2 Qaddafi Sons Are Said to Offer Plan to Push Father Out
The rebels challenging Colonel Qaddafi as well as the American and European powers supporting them with air strikes have so far insisted on a more radical break with his 40 years of rule. And it is not clear whether Colonel Qaddafi, 68, has signed on to the reported proposal backed by his sons, Seif and Saadi el-Qaddafi, although one person close to the sons said the father appeared willing to go along.
Seif al-Islam el-Qaddafi has offered to preside over his country as it moves to a democracy.
Moises Saman for The New York Times
But the proposal offers a new window into the dynamics of the Qaddafi family at a time when the colonel, who has seven sons, is relying heavily on them. Stripped of one of his closest confidantes by the defection of Foreign Minister Moussa Koussa and isolated by decades of attempted coups and internal purges, he is leaning on his sons as trusted aides and military commanders.
The idea also touches on longstanding differences among his sons. While Seif and Saadi have leaned toward Western-style economic and political openings, Colonel Qaddafi’s sons Khamis and Mutuassim are considered hard-liners. Khamis leads a fearsome militia focused on repressing internal unrest.
And Mutuassim, a national security adviser who also commands his own militia, has been considered a rival to Seif in the competition to succeed their father. But Saadi, who has drifted through careers as a professional soccer player, a military officer and a businessman, firmly backs the plan, an associate said.
U.S. Secretary of State Hillary Clinton with Libyan National Security Adviser Mutassim Qadhafi.
Date: 21 April 2009
Moatassem-Billah Gaddafi (also transliterated as Mutassim or Al-Mu’tasim) (born 1977) is a former Libyan Army officer, and the National Security Adviser of Libya since 2010. He is the fourth son of Libyan leader Muammar Gaddafi.
In April 2009, Moatassem met with U.S. Secretary of State Hillary Clinton, the highest-level diplomatic exchange between the two countries since they resumed diplomatic relations several years earlier.
He spent several years in Egypt following an internal leadership dispute.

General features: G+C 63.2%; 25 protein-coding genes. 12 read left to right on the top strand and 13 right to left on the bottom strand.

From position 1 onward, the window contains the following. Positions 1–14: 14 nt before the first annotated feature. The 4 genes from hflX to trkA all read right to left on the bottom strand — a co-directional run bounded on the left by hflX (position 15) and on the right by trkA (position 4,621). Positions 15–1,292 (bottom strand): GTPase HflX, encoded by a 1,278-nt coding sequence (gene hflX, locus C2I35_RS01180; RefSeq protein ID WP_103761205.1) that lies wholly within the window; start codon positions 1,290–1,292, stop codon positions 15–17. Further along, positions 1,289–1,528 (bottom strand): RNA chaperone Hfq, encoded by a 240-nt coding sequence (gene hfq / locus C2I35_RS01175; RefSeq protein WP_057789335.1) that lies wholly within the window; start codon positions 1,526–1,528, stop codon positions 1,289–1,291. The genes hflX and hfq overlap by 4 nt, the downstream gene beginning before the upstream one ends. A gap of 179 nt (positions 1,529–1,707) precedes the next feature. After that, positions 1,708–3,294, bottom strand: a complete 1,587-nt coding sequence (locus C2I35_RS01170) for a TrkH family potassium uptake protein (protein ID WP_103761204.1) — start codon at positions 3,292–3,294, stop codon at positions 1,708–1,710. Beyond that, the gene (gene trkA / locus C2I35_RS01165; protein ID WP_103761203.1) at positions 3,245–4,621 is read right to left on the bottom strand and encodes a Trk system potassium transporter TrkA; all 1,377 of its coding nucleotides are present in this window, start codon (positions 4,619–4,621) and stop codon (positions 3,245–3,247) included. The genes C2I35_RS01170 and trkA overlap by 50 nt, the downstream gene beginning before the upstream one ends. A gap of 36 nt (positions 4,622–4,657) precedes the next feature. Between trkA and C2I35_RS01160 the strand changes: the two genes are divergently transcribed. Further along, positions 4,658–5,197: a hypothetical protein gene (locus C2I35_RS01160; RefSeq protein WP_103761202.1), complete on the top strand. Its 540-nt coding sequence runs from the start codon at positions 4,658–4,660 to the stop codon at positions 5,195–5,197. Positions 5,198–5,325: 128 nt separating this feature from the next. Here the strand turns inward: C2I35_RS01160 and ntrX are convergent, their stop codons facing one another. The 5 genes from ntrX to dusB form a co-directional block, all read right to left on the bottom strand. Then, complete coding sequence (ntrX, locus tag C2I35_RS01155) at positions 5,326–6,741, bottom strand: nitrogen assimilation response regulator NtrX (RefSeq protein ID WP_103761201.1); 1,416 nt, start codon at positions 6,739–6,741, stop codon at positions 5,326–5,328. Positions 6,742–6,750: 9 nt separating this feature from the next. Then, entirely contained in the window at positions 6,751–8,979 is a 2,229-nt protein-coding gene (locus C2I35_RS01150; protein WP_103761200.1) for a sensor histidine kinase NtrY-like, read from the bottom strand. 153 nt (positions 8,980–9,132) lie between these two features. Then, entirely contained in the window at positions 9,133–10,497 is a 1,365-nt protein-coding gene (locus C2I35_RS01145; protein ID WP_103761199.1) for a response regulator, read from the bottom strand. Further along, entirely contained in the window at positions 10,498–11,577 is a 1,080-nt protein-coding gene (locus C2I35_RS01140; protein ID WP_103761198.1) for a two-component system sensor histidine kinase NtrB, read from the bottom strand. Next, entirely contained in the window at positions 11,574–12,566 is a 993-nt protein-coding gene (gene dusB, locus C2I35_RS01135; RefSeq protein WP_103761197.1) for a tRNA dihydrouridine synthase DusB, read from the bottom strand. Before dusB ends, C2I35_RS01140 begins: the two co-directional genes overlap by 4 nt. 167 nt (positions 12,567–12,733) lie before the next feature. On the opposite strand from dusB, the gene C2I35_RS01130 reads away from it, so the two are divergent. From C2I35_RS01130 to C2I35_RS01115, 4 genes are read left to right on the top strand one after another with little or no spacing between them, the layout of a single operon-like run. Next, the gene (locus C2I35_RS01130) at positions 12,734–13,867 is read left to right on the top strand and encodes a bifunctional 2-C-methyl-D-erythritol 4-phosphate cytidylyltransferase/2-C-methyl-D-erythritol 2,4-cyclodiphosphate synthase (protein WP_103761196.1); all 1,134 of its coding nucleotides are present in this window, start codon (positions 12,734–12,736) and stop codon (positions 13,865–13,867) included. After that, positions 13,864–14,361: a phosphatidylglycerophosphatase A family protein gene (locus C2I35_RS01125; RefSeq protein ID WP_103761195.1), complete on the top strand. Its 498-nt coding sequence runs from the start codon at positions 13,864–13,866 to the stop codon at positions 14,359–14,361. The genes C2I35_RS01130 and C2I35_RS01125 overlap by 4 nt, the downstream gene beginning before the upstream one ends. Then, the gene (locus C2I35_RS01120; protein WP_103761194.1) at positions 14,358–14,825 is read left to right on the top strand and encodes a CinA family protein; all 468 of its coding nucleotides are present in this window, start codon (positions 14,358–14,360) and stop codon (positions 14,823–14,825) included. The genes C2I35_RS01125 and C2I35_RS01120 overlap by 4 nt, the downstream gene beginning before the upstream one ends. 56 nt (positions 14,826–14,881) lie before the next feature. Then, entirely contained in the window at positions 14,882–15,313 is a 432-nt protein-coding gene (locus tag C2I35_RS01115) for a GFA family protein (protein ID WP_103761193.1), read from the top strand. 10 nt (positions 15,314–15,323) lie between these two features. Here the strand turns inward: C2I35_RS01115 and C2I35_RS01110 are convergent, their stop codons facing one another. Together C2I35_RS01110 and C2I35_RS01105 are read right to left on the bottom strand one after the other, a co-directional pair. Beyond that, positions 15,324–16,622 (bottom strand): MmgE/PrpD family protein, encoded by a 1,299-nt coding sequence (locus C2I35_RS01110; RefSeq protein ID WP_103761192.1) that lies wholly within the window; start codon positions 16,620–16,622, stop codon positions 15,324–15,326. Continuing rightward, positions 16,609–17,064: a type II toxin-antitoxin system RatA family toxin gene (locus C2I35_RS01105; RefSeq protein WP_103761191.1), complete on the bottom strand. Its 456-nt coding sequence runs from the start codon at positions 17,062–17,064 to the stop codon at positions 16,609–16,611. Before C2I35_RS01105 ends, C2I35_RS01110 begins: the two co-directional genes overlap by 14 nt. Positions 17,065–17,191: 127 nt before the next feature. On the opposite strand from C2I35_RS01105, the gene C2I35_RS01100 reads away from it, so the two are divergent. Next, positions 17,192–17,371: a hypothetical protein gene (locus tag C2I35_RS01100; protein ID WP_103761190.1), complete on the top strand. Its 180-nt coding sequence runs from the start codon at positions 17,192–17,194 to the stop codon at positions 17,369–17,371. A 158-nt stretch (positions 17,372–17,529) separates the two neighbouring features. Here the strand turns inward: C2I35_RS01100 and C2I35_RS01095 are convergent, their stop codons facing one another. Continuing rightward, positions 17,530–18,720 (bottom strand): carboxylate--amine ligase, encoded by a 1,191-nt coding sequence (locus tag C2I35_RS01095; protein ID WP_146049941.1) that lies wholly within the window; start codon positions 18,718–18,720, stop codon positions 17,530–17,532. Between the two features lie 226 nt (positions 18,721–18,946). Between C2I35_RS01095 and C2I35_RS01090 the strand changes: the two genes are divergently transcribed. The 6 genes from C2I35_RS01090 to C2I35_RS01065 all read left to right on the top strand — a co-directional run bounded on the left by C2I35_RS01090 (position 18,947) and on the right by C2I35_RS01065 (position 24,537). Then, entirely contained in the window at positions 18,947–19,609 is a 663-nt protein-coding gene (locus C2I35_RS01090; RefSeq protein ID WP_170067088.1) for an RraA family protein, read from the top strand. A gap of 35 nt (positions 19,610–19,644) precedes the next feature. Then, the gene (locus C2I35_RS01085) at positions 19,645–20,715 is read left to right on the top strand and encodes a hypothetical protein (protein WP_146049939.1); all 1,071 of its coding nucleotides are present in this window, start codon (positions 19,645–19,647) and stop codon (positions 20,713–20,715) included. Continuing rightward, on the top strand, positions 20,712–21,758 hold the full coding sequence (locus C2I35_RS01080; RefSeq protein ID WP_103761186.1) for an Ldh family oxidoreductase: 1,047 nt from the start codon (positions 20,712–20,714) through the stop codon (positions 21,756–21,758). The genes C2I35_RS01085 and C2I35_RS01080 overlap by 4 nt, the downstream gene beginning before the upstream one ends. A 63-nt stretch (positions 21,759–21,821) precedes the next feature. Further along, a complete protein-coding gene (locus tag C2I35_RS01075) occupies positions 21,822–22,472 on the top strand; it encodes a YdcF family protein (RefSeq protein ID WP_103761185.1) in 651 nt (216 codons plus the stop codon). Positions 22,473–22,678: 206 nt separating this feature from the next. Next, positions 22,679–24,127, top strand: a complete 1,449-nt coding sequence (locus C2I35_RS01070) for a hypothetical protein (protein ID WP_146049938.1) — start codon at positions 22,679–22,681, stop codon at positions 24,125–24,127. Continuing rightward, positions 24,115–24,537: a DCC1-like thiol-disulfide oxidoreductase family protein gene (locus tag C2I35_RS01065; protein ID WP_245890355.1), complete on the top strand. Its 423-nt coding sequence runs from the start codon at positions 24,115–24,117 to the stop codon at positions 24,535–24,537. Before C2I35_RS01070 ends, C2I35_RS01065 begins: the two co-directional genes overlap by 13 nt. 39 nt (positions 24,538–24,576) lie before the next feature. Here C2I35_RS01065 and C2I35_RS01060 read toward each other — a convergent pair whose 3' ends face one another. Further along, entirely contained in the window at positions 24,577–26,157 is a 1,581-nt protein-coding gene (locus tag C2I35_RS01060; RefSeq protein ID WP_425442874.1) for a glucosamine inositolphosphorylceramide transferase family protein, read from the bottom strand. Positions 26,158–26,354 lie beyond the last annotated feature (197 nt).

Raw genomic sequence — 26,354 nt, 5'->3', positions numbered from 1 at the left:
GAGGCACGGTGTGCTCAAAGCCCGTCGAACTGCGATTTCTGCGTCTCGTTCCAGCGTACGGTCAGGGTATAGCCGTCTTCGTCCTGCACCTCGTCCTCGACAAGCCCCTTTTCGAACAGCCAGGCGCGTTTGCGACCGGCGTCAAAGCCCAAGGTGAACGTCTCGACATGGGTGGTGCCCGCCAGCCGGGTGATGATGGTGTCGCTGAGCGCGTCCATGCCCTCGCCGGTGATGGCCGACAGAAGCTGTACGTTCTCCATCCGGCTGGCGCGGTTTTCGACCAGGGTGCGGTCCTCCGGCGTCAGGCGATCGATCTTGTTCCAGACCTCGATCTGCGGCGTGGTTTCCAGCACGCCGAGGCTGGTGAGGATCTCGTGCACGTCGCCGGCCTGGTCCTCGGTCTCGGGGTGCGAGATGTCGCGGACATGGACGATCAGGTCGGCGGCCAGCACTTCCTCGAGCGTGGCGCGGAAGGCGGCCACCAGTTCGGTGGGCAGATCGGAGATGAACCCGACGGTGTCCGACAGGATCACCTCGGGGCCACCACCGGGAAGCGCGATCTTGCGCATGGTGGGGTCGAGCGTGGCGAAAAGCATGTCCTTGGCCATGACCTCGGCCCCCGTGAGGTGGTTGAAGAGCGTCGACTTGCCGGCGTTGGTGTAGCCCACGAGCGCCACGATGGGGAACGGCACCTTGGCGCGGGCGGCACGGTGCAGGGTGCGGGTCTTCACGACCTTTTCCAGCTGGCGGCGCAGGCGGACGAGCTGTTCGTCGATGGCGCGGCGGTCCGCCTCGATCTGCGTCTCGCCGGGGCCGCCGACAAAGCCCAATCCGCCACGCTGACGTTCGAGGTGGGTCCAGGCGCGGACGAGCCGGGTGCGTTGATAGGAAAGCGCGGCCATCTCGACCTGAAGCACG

Independent terrorism consultant Evan Kohlmann, writing about the death in Libya of Ibn Al Sheikh Al Libi, a former captive in the CIA’s "high value detainee" program, suggested Gaddafi had played a role in the death.
Under torture directed by the CIA Al Libi confessed to using trainers from Iraq to train jihadists how to use Iraq’s Weapons of Mass Destruction. Senior officials in the George W. Bush Presidency cited Al Libi’s confession as proof of Al Qaeda’s ties to Iraq and proof that Iraq possessed Weapons of Mass Destruction.
After several years of speculation as to what had happened to Al Libi, when it became clear the confessions wrung from him were false, human rights workers found he was being held in a Libyan prison. They tried to make arrangements to meet with him, only to be informed he had committed suicide.
Kohlmann wrote that Al Libi’s death followed shortly after a meeting between Moatessem-Billal Gaddafi and Omar Suleiman, a senior Egyptian intelligence official. Kohlmann wrote that the reports in the Libyan press about Al Libi’s death were authorized by his elder brother and rival, heir apparent Saif al-Islam Muammar Al-Gaddafi.
The two sons “want to move toward change for the country” without their father, one person close to the Seif and Saadi camp said Sunday, speaking on condition of anonymity for fear of retribution. “They have hit so many brick walls with the old guard, and if they have the go-ahead, they will bring the country up quickly.” One son, this person said, has said many times that “the wishes of the rebellion were his own.”
The proposals are the latest turn in a drama between Seif and his father that has played out for years on the stage of Libyan public life as the son has alternately pushed forward with calls for political reforms and then pulled back. During the recent revolt, he appeared to march in lockstep with his father in vowing to stamp out the rebels. “We are coming,” he declared to a crowd of supporters who chanted, “Seif al-Islam, step on the rats.”
Saif al-Islam Muammar al-Gaddafi (born June 25, 1972; translated as "Sword of Islam, Muammar of the Gaddafa"), is a Libyan engineer and politician. He is the second son of Muammar Gaddafi, leader of Libya.
In 2008, he was awarded a PhD from London School of Economics, for a thesis entitled "The role of civil society in the democratisation of global governance institutions: from ’soft power’ to collective decision-making?"
Saif is the president of the Libyan National Association for Drugs and Narcotics Control (DNAG).
Speaking in Sabha on August 20, 2008, Saif said that he would no longer involve himself in state affairs. He noted that he had previously "intervene[d] due to the absence of institutions", but said that he would no longer do so. He dismissed any potential suggestion that this decision was due to disagreement with his father, saying that they were on good terms. He also called for political reforms within the context of the Jamahiriya system and rejected the notion that he could succeed his father, saying that "this is not a farm to inherit".
In 2007, Saif Gaddifi met with French President Nicolas Sarkozy in Tripoli, with whom it is alleged he helped broker an arms deal, including missiles.
In November 2008, Saif made a high-profile visit to the United States where he met with US Secretary of State, Condoleezza Rice.